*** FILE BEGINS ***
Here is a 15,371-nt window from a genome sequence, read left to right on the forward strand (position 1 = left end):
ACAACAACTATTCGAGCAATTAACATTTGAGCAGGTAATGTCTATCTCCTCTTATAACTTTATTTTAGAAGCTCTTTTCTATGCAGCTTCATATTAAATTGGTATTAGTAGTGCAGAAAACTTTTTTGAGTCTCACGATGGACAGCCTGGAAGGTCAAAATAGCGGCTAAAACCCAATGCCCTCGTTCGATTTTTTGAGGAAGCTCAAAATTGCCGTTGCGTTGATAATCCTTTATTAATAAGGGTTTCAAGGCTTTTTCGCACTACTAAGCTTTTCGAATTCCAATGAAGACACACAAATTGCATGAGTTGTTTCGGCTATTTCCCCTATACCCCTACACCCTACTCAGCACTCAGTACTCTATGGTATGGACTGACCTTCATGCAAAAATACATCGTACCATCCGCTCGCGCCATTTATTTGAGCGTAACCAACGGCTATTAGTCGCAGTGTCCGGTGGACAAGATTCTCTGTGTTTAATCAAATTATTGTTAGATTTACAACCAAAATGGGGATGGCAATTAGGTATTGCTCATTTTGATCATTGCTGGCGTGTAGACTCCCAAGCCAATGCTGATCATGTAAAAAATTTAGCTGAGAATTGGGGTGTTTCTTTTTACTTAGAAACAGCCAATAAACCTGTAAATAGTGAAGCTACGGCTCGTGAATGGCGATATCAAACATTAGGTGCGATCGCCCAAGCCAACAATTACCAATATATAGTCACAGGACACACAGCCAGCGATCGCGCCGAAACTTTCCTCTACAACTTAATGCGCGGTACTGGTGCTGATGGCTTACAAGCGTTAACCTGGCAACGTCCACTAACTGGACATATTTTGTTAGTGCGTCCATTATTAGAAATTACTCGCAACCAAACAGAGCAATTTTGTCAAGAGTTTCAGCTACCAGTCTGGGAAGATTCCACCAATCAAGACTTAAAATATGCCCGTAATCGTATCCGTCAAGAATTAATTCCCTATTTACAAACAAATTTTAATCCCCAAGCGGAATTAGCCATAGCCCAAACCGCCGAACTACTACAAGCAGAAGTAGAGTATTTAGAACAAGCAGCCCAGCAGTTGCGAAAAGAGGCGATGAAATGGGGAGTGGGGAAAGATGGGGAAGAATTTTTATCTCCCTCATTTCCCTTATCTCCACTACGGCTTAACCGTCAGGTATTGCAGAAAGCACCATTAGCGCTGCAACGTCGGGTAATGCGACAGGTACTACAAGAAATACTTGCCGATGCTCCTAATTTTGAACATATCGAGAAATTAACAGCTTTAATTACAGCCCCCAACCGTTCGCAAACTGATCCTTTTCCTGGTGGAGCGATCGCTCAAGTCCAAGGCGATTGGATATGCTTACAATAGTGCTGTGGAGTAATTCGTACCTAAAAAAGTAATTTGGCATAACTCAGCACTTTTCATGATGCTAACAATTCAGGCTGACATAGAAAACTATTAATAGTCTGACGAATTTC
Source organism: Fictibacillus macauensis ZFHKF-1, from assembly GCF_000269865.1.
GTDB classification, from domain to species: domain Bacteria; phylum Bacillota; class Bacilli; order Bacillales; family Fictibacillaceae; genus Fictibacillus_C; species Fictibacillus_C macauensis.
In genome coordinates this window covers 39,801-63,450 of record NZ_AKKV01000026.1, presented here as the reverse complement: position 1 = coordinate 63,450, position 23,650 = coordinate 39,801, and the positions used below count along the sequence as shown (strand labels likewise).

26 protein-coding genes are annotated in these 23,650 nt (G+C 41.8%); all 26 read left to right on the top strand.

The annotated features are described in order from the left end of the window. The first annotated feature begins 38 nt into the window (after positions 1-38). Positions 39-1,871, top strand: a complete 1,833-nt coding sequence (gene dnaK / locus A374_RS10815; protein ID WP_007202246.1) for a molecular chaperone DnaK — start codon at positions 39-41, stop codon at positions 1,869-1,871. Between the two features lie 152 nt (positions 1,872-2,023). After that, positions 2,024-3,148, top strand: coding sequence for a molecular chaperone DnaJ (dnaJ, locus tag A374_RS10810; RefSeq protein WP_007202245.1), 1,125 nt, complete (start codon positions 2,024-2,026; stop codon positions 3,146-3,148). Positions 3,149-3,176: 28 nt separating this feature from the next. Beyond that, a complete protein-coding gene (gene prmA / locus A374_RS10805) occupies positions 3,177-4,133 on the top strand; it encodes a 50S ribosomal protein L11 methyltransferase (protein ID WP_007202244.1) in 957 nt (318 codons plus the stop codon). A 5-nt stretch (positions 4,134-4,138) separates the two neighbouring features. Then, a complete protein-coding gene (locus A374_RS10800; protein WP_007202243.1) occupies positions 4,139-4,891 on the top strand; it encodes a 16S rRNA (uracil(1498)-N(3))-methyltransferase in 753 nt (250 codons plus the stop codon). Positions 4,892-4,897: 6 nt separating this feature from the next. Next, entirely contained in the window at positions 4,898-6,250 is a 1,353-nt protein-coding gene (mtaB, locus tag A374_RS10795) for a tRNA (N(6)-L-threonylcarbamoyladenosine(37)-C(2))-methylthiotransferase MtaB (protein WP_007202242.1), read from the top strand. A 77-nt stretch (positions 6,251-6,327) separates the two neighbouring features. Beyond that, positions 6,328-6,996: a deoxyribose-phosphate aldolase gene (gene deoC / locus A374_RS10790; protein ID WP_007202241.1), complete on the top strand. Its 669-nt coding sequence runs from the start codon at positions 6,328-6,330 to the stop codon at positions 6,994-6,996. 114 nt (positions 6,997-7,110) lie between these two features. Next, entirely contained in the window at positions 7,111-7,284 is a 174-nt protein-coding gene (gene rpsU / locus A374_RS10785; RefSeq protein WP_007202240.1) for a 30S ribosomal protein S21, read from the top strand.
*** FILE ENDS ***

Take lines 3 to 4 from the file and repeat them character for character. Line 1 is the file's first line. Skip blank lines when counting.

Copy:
Source organism: Fictibacillus macauensis ZFHKF-1, from assembly GCF_000269865.1.
GTDB classification, from domain to species: domain Bacteria; phylum Bacillota; class Bacilli; order Bacillales; family Fictibacillaceae; genus Fictibacillus_C; species Fictibacillus_C macauensis.